"A great, cinematic experience with the kind of flow that made me want to explore for hours." —juror Kevin Farnham
"Wonderfully dynamic, beautifully designed and smartly organized. Hundreds of artifacts, audio and video, photos and personal effects guide viewers through an interactive exploration of this charismatic world leader." —juror Paula Willard
Overview: This online exhibition from the Library of Congress examines Winston S. Churchill’s lifelong relationship with the United States, a nation he referred to as, "The Great Republic." Interconnected paths offer visitors three ways to experience the story: chronological, thematic, object-related.
• Curator-guided audio tours
• Interactive Flash and accessible HTML versions
• 400MB total file size
• 10-person team, 6-month development time
Comments by Bart Marable:
"Even in a medium as interactive as the Web, sometimes it's nice just to sit back and 'listen' to a story.
"While we were at the Library of Congress for this project's planning meeting, we joined the curator as he led a tour group through the exhibition. As he led the visitors from section to section, the curator pointed out interesting details in many of the documents, photographs and maps on display. His insightful commentary added a wonderful dimension to the experience, focusing our attention on details that we might have otherwise overlooked.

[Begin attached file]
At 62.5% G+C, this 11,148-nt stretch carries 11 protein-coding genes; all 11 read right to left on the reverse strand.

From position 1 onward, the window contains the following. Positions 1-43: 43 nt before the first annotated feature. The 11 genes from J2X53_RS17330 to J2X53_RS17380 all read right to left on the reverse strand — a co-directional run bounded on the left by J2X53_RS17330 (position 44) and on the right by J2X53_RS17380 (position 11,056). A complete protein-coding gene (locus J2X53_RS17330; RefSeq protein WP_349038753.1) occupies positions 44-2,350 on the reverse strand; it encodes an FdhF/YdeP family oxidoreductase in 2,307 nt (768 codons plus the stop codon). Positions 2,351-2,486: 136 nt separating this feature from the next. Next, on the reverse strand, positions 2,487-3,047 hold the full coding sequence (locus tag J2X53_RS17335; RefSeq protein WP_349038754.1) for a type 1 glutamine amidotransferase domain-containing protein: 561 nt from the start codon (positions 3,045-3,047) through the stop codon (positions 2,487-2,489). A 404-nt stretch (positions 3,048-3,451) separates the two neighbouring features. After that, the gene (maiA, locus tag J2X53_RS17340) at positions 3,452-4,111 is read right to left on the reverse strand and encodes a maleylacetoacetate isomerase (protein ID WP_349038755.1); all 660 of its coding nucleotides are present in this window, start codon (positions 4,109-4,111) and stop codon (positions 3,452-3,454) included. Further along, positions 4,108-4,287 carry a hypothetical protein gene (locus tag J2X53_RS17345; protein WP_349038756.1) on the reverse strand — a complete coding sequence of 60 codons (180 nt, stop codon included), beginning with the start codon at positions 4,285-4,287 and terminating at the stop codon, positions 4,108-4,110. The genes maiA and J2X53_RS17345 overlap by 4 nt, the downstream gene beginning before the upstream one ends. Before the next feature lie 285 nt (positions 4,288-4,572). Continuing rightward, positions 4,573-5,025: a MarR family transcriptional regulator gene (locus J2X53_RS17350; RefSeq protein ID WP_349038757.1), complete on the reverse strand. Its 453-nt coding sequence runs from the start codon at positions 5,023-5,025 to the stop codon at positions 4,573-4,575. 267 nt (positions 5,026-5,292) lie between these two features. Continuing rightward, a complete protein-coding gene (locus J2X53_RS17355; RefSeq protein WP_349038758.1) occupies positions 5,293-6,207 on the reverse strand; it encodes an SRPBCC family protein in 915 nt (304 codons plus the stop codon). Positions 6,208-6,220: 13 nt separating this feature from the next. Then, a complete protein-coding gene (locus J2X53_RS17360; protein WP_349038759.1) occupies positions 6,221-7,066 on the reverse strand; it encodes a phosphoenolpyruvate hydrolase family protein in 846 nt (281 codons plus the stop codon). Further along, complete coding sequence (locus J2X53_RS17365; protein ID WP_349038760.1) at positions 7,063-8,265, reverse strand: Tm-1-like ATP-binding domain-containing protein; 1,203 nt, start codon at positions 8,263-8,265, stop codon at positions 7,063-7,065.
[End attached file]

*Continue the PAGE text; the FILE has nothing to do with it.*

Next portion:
"When it came time to develop the online exhibition, we knew we had to bring a similar experience to the Library's online audience. We wanted online visitors to feel like the curator was sitting right beside them at the computer, pointing out interesting details of letters and photographs.
"Our version of the curator's guided tour is a series of short commentary programs. After identifying the content for each screen we worked with the Library to select each of the dozen or so key screens that would have a program. Then we had the curator do an audio 'tour' for each one.
"Once we edited the audio, we combined it with animation and extra images in the online presentation. While all of the programs have a similar concept, each one is unique: some use a magnifier to show close-up details of photographs; others flip correspondence to show the back side of the page; and some have additional content not available elsewhere in the exhibition.
"Like our experience with the guided tour, we're hoping these 'stories' will encourage visitors to look closer at the unique documents that are part of the collection."